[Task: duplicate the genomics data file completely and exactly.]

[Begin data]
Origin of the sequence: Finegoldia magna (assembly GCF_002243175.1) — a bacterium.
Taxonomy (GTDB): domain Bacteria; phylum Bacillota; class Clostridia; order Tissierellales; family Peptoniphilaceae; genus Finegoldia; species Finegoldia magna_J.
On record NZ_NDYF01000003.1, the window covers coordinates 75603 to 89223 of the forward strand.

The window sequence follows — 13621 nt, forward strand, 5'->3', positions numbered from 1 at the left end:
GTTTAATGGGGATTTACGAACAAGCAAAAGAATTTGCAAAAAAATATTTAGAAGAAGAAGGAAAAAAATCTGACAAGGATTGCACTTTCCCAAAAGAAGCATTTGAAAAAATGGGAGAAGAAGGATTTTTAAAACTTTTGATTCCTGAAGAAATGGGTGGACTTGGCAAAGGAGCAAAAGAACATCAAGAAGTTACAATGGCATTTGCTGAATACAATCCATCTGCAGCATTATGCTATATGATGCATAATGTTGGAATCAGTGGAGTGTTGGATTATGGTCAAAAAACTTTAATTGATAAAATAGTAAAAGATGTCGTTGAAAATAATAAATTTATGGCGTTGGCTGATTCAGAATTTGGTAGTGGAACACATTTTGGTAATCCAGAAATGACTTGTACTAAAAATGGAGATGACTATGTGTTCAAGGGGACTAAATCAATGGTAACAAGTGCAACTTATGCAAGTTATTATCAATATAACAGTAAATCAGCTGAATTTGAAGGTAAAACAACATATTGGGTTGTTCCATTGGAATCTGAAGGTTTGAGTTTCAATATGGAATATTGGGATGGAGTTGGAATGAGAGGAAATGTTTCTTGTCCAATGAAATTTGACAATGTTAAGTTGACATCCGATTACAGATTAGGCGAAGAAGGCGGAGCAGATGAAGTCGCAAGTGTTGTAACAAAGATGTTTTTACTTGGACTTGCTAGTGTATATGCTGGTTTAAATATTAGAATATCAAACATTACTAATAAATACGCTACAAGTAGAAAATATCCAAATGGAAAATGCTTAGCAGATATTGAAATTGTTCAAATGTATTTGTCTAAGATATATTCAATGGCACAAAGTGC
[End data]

Origin of the sequence: Finegoldia magna (assembly GCF_002243175.1) — a bacterium.
Taxonomy (GTDB): domain Bacteria; phylum Bacillota; class Clostridia; order Tissierellales; family Peptoniphilaceae; genus Finegoldia; species Finegoldia magna_J.
On record NZ_NDYF01000003.1, the window covers coordinates 75603 to 89223 of the forward strand.

The window sequence follows — 13621 nt, forward strand, 5'->3', positions numbered from 1 at the left end:
GTTTAATGGGGATTTACGAACAAGCAAAAGAATTTGCAAAAAAATATTTAGAAGAAGAAGGAAAAAAATCTGACAAGGATTGCACTTTCCCAAAAGAAGCATTTGAAAAAATGGGAGAAGAAGGATTTTTAAAACTTTTGATTCCTGAAGAAATGGGTGGACTTGGCAAAGGAGCAAAAGAACATCAAGAAGTTACAATGGCATTTGCTGAATACAATCCATCTGCAGCATTATGCTATATGATGCATAATGTTGGAATCAGTGGAGTGTTGGATTATGGTCAAAAAACTTTAATTGATAAAATAGTAAAAGATGTCGTTGAAAATAATAAATTTATGGCGTTGGCTGATTCAGAATTTGGTAGTGGAACACATTTTGGTAATCCAGAAATGACTTGTACTAAAAATGGAGATGACTATGTGTTCAAGGGGACTAAATCAATGGTAACAAGTGCAACTTATGCAAGTTATTATCAATATAACAGTAAATCAGCTGAATTTGAAGGTAAAACAACATATTGGGTTGTTCCATTGGAATCTGAAGGTTTGAGTTTCAATATGGAATATTGGGATGGAGTTGGAATGAGAGGAAATGTTTCTTGTCCAATGAAATTTGACAATGTTAAGTTGACATCCGATTACAGATTAGGCGAAGAAGGCGGAGCAGATGAAGTCGCAAGTGTTGTAACAAAGATGTTTTTACTTGGACTTGCTAGTGTATATGCTGGTTTAAATATTAGAATATCAAACATTACTAATAAATACGCTACAAGTAGAAAATATCCAAATGGAAAATGCTTAGCAGATATTGAAATTGTTCAAATGTATTTGTCTAAGATATATTCAATGGCACAAAGTGC